In 1916, a major polio epidemic occurred in the United States, with the epicenter being in New York City. Approximately 27,000 people fell ill, 6,000 died, and many children were paralyzed. As not much was known about the virus, and most infected people were asymptomatic, it seemed that randomly selected children suddenly became paralyzed. This situation was frightening. In 1921, Franklin Delano Roosevelt was infected with polio at age 39. Roosevelt had just lost the election for vice president of the United States. That a wealthy and powerful American politician could be afflicted by the disease and become paralyzed exacerbated the fear. Cases of paralysis from polio grew in number each summer, causing parents to dread summer vacation for their children. Many parents forbade their children from going to swimming pools, the beach, movie theaters, and bowling alleys. To address the national health crisis, Roosevelt started a philanthropic organization whose major goal was to develop a polio vaccine. This organization came to be called the March of Dimes.
Two New Yorkers and graduates of New York University medical school, Jonas Salk and Albert Sabin, would take two different approaches toward developing a vaccine for polio and in the process would become bitter rivals. The rivalry would pit those who believed in inactivated vaccines against those who believed in live attenuated vaccines. Salk and Sabin were not the first to advocate for these two different approaches for developing a polio vaccine. But when these strategies were first tested in the 1930s, clinical trials using both types of vaccines were believed to have caused polio. These events dampened enthusiasm for any further trials for the next 20 years.
In 1949, three scientists — biomedical scientist John Franklin Enders, virologist Frederick Chapman Robbins, and virologist Thomas Huckle Weller — learned how to grow poliovirus in the laboratory. Salk immediately took advantage of this breakthrough. He scaled up production of the virus, and then determined just the right amount of formaldehyde required to inactivate it while keeping it intact. The March of Dimes decided to use all its resources to back the development of a polio vaccine based on Salk's inactivated virus. Given the national anxiety about polio, the US media focused on Salk's work. In a clinical trial, Salk was able to establish that his vaccine was safe, and also determine the vaccine dose required to elicit an antibody response. In three short years phases I and II of the trial were completed. In 1953, Salk announced that he was ready to test the efficacy of his vaccine.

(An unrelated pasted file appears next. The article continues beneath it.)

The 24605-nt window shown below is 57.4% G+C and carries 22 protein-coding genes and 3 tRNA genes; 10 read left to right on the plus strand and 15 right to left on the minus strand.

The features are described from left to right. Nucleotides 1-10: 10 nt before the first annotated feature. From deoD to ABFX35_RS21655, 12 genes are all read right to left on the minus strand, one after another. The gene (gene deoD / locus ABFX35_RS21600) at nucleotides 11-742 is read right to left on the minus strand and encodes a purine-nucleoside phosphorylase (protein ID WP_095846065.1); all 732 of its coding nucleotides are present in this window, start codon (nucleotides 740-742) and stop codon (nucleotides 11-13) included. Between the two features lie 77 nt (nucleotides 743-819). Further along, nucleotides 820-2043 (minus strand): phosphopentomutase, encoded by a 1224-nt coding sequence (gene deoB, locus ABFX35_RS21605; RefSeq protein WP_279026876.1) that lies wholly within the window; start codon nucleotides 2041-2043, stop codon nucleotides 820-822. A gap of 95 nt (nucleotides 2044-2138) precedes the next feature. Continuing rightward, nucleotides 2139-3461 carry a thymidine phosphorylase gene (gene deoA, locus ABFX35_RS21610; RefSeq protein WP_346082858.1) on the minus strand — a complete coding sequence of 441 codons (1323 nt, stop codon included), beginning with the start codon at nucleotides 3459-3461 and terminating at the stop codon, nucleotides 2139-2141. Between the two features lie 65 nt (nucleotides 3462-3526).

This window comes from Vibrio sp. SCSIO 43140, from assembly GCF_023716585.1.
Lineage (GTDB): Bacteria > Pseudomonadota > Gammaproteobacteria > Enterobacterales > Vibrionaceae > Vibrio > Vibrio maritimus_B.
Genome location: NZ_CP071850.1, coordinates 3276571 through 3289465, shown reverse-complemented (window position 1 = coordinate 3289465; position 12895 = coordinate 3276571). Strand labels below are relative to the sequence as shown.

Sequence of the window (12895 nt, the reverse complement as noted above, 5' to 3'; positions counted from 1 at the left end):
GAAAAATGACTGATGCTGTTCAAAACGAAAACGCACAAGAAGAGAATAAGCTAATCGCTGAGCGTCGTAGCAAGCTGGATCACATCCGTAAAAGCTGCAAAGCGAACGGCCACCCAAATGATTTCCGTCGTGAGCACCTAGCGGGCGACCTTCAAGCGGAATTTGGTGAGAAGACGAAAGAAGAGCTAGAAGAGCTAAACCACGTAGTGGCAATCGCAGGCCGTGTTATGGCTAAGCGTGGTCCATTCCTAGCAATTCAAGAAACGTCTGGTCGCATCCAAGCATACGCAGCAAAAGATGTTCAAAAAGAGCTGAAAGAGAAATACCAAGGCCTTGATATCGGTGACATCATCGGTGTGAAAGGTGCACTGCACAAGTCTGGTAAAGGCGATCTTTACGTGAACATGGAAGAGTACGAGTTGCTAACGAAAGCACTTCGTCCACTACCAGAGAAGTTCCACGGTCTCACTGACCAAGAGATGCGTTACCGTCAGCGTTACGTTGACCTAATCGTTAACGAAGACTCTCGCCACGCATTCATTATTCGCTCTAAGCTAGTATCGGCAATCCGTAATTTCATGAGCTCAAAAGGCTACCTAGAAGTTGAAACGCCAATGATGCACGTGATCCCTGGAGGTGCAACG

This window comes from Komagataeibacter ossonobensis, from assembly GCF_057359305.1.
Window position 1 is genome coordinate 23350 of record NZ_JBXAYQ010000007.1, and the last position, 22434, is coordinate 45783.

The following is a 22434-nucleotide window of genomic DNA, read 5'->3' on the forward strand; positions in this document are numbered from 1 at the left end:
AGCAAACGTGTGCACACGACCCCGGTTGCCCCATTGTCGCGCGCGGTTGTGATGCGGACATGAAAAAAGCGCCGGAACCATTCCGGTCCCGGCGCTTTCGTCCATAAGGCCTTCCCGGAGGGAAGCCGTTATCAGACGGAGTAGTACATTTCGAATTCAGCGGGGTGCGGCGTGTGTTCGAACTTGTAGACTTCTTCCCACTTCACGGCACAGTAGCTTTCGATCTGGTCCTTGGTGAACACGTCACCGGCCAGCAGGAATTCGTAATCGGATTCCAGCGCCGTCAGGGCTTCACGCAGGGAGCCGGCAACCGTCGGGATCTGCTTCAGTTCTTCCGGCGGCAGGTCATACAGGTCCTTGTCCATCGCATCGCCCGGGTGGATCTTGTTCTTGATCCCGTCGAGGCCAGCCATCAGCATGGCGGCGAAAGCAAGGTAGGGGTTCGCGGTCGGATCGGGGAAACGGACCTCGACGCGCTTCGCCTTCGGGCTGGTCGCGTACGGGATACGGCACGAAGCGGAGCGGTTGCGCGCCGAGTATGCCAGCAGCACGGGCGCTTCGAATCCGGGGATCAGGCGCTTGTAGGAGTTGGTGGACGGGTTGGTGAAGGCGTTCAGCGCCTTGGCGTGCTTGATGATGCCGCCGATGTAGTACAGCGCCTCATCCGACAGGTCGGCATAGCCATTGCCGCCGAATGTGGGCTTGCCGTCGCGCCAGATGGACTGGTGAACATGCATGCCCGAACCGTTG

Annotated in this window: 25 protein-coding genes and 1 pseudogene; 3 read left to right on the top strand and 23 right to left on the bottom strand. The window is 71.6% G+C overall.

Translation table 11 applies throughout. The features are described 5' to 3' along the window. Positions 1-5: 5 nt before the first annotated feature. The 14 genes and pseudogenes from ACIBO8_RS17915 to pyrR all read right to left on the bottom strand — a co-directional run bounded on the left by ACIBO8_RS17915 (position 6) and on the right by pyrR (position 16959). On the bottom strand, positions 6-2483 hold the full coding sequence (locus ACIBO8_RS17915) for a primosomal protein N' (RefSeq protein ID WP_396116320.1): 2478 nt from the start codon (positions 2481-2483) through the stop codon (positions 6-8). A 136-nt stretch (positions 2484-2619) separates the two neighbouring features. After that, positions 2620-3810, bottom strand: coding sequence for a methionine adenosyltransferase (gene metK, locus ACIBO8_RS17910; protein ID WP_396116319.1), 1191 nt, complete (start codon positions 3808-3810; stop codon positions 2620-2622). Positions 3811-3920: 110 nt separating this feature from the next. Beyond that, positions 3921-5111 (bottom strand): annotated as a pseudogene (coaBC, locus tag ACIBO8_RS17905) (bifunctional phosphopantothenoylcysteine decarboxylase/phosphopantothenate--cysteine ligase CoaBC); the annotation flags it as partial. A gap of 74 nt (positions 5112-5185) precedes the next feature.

The decision to start a large clinical trial was controversial. Enders and Sabin both questioned the safety of an inactivated vaccine, as well as whether an antibody response was a meaningful surrogate for protection from infection. Many clinicians also felt that a double-blind clinical trial was unethical as individuals in the placebo group would not benefit. Others were concerned that mostly children would be enrolled in the trial. Some worried that the wealthy would be more likely to volunteer their children since the disease afflicted them more, and this would bias the study. In the end, the phase III clinical trial used multiple approaches.
The clinical trial was an organizational tour de force. About two million children, almost all between 6 and 8 years of age, were enrolled. Since polio infections occurred mainly in the summer, all vaccinations needed to be completed before the end of the 1954 school year. The trial was conducted in counties with high rates of infection. One trial was a double-blind trial, with neither the physicians nor the children knowing which was the placebo group. In the other trial, the enrollees were first-, second-, and third-grade elementary school children. Only the second graders were vaccinated. Since no single company was able to manufacture the number of vaccine doses needed for the trial, many manufacturers were used. Vials of vaccines from different manufacturers were labeled similarly, but because there could be differences in product quality, the origin of each dose needed to be monitored.